As the smoke continues to clear from the Bloody Summer of 2014, the mainstream news monolith has gone on to other things while the people who were most affected by these trying times continue to sort through the rubble. Starting in June, there have been four widely publicized incidents involving African Americans who were killed by police officers in the line of duty. Eric Garner, Michael Brown, Ezell Ford and John Crawford are the ones that are recalled the most. However, there have been several other less publicized circumstances as well. James Boyd and Dante Parker got far less press, but each died under similar circumstances. Black people in America have long suffered under the psychological strain caused by the idea that their lives are worth less than those of other citizens in the United States. Police brutality and failure to prosecute officers who kill Blacks has been the primary example given for this belief for more than a century.
As we all know, nothing happens in a vacuum. Everything comes from something else either in thought or practice. Many police departments of Southern and Northern municipalities originated as slave patrols to recapture runaway slaves, starting with the Carolina colony in 1704. Slave patrols would turn into Klu Klux Klan marauders during and immediately following the Reconstruction era. Like-minded individuals would eventually melt into the law enforcement entities that we’re familiar with today; local police departments, sheriff departments, jailers and judges. Though it is nearly impossible to place a number on the amount of racist provocateurs who legitimized their actions under the guise of law and order, circumstantial evidence provided by the historical precedence of law enforcement officials who have unmasked as being Klan members over the years lends credence to this line of thought.
Known KKK associates Sheriff Lawrence Rainey and sheriff candidate E.G. Barnett would be implicated but acquitted in the infamous Mississippi Burning murders of civil rights workers James Earl Chaney, Andrew Goodman and Michael “Mickey” Schwerner in 1964. The secret association between the Klan and some in law enforcement continues to this day with the revelation that Florida police officers David Borst and George Hunnewell were members of the KKK while pledging to serve and protect the people of Fruitland Park, Florida. That just happened this year. For many in the African American community, the police department is synonymous with the KKK. Though that relationship is not as blatant today as it was in the 1920s.
However, for many, the Klan by any other name, is still the Klan. The very same Klan that conservative estimates say lynched 5,000 Black people in America between 1882 and 1968, and even that gruesome tally is a modest estimate. According to stats archived by the Tuskegee Institute, lynchings were largely a bi-racial problem in America early on. In fact, there were far more White people being lynched than Blacks from 1882 through 1885. The only other time when the numbers were even comparable was in 1888. After that point, the number of Whites who were lynched in America plummeted while the numbers for people of African descent skyrocketed. There were no reported lynchings in American in the last four years such stats were compiled, but that’s likely because the means through which Blacks were intimidated and kept in line segued from the increasingly out of fashion KKK cross burnings and lynchings to appropriate the guise of heavy-handed law enforcement and community policing in segregated Black communities in the South and increasingly Black ghettoes of the North.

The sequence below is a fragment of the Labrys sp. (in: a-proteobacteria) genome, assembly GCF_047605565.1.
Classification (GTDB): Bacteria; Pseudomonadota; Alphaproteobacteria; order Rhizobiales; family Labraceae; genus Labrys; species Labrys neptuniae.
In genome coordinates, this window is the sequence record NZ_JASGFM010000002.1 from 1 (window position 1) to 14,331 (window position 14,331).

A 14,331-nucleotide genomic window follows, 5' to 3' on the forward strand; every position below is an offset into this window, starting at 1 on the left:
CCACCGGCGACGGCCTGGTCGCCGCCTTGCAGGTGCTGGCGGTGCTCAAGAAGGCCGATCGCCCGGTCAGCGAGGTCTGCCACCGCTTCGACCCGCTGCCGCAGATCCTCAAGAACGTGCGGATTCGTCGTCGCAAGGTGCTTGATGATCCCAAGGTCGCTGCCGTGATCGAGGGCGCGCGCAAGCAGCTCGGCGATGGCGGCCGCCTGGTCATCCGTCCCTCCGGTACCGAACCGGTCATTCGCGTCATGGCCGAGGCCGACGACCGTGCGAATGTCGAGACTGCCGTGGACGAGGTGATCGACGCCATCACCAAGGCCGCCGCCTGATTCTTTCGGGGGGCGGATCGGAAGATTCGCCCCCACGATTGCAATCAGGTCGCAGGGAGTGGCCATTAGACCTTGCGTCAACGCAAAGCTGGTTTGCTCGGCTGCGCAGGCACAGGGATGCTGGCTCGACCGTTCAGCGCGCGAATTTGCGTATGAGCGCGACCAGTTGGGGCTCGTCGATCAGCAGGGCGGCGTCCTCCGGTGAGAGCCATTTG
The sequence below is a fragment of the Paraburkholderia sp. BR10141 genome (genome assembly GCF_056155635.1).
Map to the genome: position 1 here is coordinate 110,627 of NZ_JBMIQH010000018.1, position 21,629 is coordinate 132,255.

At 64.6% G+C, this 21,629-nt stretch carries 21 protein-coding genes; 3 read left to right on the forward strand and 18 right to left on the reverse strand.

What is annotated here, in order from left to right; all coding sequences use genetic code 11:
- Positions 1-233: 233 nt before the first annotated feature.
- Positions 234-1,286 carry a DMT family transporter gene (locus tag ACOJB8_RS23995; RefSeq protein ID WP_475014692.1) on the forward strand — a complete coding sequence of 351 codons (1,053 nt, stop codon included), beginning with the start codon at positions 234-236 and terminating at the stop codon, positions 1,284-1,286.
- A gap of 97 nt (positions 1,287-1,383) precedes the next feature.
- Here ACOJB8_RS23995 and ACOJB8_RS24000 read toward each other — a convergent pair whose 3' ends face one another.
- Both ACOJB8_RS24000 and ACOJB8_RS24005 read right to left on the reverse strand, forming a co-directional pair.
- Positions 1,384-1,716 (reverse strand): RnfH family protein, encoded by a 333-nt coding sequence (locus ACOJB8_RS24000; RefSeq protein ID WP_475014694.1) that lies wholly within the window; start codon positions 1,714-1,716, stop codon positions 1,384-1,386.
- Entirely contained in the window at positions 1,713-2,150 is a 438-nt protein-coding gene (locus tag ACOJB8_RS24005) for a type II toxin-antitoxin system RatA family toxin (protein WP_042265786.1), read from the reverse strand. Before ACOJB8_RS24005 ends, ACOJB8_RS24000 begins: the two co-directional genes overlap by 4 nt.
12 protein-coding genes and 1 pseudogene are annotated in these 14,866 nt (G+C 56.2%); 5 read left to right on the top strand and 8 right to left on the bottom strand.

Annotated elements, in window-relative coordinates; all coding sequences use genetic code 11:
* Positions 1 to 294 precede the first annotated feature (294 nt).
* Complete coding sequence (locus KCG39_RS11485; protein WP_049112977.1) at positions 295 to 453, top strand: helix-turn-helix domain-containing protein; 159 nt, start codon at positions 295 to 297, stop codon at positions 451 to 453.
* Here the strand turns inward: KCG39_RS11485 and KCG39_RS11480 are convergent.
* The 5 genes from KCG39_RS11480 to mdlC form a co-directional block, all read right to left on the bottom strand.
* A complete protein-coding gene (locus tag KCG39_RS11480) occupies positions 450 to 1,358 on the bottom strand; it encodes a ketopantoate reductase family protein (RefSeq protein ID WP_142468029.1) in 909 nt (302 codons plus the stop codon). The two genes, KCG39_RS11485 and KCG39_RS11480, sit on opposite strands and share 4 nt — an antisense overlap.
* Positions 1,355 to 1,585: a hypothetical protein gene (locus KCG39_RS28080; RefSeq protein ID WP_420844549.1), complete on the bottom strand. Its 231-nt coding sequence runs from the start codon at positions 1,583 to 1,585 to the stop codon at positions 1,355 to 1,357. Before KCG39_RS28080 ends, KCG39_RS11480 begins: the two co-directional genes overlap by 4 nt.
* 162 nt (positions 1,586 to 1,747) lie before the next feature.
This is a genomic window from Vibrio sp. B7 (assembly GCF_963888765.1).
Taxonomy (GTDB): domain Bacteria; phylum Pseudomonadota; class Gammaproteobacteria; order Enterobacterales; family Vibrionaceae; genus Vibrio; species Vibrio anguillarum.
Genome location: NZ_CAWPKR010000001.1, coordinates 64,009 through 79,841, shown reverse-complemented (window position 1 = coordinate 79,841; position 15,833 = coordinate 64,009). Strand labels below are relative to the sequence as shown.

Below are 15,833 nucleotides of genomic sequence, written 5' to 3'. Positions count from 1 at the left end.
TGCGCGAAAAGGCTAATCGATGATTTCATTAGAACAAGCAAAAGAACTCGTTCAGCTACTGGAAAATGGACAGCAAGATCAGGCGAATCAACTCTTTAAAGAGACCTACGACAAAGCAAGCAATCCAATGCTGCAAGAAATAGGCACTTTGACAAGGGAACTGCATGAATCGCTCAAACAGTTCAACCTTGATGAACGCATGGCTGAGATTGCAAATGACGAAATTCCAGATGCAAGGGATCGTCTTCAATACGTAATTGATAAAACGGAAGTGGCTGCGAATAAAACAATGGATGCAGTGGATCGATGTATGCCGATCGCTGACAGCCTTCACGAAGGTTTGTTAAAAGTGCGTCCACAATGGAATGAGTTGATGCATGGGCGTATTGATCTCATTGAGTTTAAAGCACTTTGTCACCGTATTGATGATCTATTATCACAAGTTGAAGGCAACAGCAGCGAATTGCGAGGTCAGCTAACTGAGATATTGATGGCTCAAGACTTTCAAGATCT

Though times have certainly changed and the Klan as an institution carries far less weight, the ideas that it espoused live on in the hearts of individuals who believe the Klan and its belief system are part of their very history and birthright.
Similarly, the African oratory tradition as it exists in the United States has been largely used to pass down tales of terror and survival in the face of soul withering racism. While the voracity of the institutionalized racism of old in modern times is debatable, its existence is irrefutable. Dig deep enough and most Blacks can find a story that’s forever embedded within the canon of their family’s lore regarding race and the police.
This is the context in which the angst ridden relationship between law enforcement and poor and lower middle class African Americans is framed. For years, many young men have had “The Talk” with elder men in the family, be it a grandfather, father, uncle or older brother, about how to communicate and interact with law enforcement as it is simply an inevitability of Black life. However, the manner in which this interaction takes place could mean the difference between life and death.
Though the racial beliefs of officers in many instances are ambiguous, the framework of their actions often is grounded in racist practices. The Stop and Frisk policy in New York, racial profiling of motorists by New Jersey State Troopers and the Rockefeller Drug Laws are just a few of the many, many examples of race-based criminal justice practices. Though many African Americans are not aware of the historical context of race-based police practices, it is easy for some to discern when and where his or her race is the impetus for being scrutinized by law enforcement. We’re taught to smile, place our hands in plain sight, and to do whatever the police officer tells us to do, even if we know the entire affair is unwarranted, possibly racist and probably illegal.